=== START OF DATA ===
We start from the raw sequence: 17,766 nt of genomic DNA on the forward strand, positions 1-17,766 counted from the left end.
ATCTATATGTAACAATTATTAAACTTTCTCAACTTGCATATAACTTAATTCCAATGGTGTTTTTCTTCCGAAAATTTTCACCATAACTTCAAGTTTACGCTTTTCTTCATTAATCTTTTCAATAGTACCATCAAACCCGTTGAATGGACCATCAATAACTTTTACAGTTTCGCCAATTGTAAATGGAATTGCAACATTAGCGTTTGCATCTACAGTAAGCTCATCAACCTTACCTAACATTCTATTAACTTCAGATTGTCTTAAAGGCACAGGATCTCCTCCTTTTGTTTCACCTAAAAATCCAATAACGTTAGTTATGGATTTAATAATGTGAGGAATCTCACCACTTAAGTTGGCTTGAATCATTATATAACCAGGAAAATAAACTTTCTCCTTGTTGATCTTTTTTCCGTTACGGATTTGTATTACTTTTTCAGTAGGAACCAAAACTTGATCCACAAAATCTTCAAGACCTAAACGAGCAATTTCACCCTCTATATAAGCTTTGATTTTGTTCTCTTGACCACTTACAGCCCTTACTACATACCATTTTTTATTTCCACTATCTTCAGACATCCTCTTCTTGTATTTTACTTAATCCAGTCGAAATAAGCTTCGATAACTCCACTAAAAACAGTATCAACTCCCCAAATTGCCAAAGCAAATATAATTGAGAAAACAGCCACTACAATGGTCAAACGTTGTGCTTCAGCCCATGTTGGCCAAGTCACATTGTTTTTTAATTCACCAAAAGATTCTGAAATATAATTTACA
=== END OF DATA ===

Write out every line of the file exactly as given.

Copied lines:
We start from the raw sequence: 17,766 nt of genomic DNA on the forward strand, positions 1-17,766 counted from the left end.
ATCTATATGTAACAATTATTAAACTTTCTCAACTTGCATATAACTTAATTCCAATGGTGTTTTTCTTCCGAAAATTTTCACCATAACTTCAAGTTTACGCTTTTCTTCATTAATCTTTTCAATAGTACCATCAAACCCGTTGAATGGACCATCAATAACTTTTACAGTTTCGCCAATTGTAAATGGAATTGCAACATTAGCGTTTGCATCTACAGTAAGCTCATCAACCTTACCTAACATTCTATTAACTTCAGATTGTCTTAAAGGCACAGGATCTCCTCCTTTTGTTTCACCTAAAAATCCAATAACGTTAGTTATGGATTTAATAATGTGAGGAATCTCACCACTTAAGTTGGCTTGAATCATTATATAACCAGGAAAATAAACTTTCTCCTTGTTGATCTTTTTTCCGTTACGGATTTGTATTACTTTTTCAGTAGGAACCAAAACTTGATCCACAAAATCTTCAAGACCTAAACGAGCAATTTCACCCTCTATATAAGCTTTGATTTTGTTCTCTTGACCACTTACAGCCCTTACTACATACCATTTTTTATTTCCACTATCTTCAGACATCCTCTTCTTGTATTTTACTTAATCCAGTCGAAATAAGCTTCGATAACTCCACTAAAAACAGTATCAACTCCCCAAATTGCCAAAGCAAATATAATTGAGAAAACAGCCACTACAATGGTCAAACGTTGTGCTTCAGCCCATGTTGGCCAAGTCACATTGTTTTTTAATTCACCAAAAGATTCTGAAATATAATTTACA